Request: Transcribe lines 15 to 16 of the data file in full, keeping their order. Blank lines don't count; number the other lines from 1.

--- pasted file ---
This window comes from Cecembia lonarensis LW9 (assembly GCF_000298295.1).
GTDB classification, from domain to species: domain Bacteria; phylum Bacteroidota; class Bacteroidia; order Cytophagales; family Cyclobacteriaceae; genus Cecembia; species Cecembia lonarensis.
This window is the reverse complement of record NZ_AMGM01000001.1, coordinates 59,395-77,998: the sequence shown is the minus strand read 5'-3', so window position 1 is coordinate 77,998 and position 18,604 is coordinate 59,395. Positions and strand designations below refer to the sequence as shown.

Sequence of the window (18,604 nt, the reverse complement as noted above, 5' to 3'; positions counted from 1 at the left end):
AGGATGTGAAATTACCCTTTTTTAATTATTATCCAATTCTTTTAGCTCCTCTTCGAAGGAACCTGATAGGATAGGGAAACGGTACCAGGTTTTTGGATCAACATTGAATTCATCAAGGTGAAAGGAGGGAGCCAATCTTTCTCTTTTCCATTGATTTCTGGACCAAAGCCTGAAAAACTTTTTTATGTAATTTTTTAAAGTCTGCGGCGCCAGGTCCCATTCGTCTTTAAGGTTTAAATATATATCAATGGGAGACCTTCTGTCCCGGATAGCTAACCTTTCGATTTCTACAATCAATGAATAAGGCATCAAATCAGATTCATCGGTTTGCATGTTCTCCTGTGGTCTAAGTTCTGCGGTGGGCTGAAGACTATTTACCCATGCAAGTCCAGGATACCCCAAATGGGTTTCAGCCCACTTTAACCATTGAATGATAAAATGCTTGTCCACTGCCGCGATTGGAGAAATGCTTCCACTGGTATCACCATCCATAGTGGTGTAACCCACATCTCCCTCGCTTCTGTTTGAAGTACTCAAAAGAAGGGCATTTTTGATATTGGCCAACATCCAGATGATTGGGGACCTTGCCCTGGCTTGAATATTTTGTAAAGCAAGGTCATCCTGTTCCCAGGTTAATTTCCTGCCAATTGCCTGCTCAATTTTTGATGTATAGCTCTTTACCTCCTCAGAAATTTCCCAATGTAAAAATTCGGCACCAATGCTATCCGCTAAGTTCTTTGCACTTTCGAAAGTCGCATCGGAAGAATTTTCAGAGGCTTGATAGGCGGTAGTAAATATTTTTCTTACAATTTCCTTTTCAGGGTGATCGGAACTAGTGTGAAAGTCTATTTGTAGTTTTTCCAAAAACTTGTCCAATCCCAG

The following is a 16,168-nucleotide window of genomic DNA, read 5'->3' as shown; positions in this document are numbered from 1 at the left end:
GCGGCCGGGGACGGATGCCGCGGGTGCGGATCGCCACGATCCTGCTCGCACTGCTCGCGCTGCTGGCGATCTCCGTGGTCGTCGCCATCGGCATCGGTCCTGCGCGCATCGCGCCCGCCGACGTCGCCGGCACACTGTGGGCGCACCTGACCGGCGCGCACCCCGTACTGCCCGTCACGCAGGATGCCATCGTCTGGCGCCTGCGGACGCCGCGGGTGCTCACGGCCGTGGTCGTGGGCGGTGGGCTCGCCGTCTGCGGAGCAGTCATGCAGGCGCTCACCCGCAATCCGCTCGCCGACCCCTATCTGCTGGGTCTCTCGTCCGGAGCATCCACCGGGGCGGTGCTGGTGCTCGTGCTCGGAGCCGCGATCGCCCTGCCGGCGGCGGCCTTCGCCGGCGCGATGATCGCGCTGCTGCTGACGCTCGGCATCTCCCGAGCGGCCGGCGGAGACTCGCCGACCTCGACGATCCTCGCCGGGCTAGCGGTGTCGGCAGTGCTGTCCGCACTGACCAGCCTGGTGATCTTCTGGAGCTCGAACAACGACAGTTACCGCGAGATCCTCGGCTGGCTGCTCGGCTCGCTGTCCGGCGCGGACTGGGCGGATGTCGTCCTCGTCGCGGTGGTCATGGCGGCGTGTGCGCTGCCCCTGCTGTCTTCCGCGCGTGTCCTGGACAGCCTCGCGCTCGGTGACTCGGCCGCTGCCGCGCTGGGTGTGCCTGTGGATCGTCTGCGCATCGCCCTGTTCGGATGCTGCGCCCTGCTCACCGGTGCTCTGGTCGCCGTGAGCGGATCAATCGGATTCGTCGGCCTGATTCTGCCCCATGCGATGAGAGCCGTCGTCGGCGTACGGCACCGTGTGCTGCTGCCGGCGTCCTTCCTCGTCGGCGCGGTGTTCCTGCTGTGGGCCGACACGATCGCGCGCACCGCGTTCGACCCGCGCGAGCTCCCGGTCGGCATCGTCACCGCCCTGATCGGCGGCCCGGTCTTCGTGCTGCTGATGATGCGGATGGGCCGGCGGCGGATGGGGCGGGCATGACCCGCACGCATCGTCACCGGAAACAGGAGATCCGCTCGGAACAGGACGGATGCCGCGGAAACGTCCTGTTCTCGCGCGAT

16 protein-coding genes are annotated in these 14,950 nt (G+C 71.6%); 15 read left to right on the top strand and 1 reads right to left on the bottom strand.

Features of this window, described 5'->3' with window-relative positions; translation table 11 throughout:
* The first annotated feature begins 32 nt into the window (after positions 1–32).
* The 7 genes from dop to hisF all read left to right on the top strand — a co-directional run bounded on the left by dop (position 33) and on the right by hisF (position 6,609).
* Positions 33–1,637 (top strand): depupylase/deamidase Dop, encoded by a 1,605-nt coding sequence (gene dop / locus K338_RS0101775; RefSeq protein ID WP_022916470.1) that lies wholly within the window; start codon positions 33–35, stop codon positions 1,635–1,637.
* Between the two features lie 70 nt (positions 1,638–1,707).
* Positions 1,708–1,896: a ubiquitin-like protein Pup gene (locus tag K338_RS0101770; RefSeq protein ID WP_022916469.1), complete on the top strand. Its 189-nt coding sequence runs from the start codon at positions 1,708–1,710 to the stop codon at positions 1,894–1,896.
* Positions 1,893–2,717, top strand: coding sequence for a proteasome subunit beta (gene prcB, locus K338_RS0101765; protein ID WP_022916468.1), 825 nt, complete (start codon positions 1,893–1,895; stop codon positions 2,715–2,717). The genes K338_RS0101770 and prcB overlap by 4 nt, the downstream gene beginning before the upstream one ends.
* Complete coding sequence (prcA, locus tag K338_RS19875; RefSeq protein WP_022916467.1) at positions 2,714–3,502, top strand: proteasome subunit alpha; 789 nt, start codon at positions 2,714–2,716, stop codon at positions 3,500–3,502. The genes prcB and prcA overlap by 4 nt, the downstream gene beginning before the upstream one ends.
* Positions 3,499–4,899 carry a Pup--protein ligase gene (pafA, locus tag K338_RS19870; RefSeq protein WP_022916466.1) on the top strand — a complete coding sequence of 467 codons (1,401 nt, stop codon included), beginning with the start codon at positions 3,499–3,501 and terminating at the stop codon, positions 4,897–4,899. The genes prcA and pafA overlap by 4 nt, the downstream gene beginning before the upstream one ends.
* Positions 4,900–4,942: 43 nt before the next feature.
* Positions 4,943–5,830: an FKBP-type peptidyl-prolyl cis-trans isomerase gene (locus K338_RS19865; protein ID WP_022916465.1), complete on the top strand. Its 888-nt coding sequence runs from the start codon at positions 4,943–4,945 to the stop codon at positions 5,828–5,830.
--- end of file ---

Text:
* Positions 1,893–2,717, top strand: coding sequence for a proteasome subunit beta (gene prcB, locus K338_RS0101765; protein ID WP_022916468.1), 825 nt, complete (start codon positions 1,893–1,895; stop codon positions 2,715–2,717). The genes K338_RS0101770 and prcB overlap by 4 nt, the downstream gene beginning before the upstream one ends.
* Complete coding sequence (prcA, locus tag K338_RS19875; RefSeq protein WP_022916467.1) at positions 2,714–3,502, top strand: proteasome subunit alpha; 789 nt, start codon at positions 2,714–2,716, stop codon at positions 3,500–3,502. The genes prcB and prcA overlap by 4 nt, the downstream gene beginning before the upstream one ends.